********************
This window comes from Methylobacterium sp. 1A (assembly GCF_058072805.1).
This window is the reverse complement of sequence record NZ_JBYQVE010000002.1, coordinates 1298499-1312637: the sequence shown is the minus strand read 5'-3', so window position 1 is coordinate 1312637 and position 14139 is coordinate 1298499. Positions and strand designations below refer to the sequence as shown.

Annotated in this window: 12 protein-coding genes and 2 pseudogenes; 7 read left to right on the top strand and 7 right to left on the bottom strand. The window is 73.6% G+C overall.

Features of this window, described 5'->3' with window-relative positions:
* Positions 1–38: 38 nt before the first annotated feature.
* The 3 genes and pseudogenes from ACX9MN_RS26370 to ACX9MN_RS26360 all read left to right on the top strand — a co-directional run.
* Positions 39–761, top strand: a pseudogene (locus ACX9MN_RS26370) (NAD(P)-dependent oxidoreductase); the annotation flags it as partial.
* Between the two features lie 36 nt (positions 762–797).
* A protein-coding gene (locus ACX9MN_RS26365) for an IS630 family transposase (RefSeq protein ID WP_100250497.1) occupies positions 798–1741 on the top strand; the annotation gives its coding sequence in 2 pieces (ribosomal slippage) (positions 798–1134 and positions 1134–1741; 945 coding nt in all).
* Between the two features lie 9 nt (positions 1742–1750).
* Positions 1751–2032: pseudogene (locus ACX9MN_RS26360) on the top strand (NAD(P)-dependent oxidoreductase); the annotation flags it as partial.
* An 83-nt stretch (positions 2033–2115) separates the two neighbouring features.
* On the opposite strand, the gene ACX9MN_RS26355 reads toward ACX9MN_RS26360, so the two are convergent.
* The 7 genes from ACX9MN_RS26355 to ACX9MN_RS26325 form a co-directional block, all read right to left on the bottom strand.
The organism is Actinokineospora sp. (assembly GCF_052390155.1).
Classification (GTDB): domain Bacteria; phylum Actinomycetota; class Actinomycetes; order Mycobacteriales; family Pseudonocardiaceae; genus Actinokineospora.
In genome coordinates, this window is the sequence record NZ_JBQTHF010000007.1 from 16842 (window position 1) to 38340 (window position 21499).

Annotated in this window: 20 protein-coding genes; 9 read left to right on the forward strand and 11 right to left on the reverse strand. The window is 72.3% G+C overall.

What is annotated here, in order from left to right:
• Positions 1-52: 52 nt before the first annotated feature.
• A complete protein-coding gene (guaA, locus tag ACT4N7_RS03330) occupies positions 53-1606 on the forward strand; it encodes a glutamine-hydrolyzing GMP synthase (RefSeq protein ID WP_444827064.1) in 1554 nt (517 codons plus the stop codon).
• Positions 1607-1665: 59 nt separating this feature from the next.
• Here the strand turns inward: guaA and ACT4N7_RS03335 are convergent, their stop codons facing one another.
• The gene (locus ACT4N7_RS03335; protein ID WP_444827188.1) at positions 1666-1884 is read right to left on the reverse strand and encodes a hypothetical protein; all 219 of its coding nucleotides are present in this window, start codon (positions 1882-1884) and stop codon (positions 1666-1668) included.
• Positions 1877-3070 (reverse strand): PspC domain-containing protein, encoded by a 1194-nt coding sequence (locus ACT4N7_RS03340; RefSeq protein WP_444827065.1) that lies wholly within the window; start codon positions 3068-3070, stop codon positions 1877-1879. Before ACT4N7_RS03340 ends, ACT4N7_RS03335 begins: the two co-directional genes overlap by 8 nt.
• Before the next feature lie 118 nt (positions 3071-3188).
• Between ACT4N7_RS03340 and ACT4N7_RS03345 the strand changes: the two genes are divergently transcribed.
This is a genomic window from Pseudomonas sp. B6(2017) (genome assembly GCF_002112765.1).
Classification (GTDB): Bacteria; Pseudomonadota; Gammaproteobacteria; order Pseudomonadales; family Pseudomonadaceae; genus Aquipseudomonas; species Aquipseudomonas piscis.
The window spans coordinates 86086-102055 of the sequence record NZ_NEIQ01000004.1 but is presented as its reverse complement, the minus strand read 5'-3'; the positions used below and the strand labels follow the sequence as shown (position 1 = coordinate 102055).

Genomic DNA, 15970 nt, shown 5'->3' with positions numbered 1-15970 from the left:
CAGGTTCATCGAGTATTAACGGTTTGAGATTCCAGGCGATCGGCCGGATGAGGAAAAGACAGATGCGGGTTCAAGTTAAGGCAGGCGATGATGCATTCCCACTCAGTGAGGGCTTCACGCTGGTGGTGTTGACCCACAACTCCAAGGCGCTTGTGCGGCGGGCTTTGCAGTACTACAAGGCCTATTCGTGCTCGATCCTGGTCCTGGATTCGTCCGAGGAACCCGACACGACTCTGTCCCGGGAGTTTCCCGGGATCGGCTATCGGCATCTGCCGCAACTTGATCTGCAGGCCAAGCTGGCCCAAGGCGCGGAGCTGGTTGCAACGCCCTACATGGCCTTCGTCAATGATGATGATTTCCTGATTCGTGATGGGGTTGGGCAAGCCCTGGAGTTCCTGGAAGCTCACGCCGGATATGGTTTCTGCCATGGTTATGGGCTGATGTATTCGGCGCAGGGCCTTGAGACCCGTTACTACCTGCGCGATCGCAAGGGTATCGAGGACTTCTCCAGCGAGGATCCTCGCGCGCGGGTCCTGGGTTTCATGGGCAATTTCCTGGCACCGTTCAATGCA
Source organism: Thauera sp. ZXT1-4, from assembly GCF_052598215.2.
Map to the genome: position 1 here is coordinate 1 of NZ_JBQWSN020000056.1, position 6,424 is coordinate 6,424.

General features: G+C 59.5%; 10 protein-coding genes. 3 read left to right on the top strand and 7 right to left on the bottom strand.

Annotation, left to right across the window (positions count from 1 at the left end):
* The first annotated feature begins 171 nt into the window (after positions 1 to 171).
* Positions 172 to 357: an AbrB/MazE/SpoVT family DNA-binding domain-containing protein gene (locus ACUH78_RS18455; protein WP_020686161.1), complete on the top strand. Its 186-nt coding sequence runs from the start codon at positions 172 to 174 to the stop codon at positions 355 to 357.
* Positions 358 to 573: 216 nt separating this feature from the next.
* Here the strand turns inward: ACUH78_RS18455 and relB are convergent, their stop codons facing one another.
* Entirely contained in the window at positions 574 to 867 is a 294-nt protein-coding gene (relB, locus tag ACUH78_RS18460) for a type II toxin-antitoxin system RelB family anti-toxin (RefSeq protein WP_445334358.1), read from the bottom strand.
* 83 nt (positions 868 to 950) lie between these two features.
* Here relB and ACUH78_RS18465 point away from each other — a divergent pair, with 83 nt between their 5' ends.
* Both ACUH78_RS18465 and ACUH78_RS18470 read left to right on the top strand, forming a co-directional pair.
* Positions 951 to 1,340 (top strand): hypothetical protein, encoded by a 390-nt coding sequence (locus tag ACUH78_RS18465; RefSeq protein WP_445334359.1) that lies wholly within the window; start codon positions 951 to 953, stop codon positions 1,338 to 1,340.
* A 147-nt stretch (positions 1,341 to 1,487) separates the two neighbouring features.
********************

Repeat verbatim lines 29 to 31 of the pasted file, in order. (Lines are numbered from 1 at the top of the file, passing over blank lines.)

Classification (GTDB): Bacteria; Pseudomonadota; Gammaproteobacteria; order Pseudomonadales; family Pseudomonadaceae; genus Aquipseudomonas; species Aquipseudomonas piscis.
The window spans coordinates 86086-102055 of the sequence record NZ_NEIQ01000004.1 but is presented as its reverse complement, the minus strand read 5'-3'; the positions used below and the strand labels follow the sequence as shown (position 1 = coordinate 102055).

Genomic DNA, 15970 nt, shown 5'->3' with positions numbered 1-15970 from the left: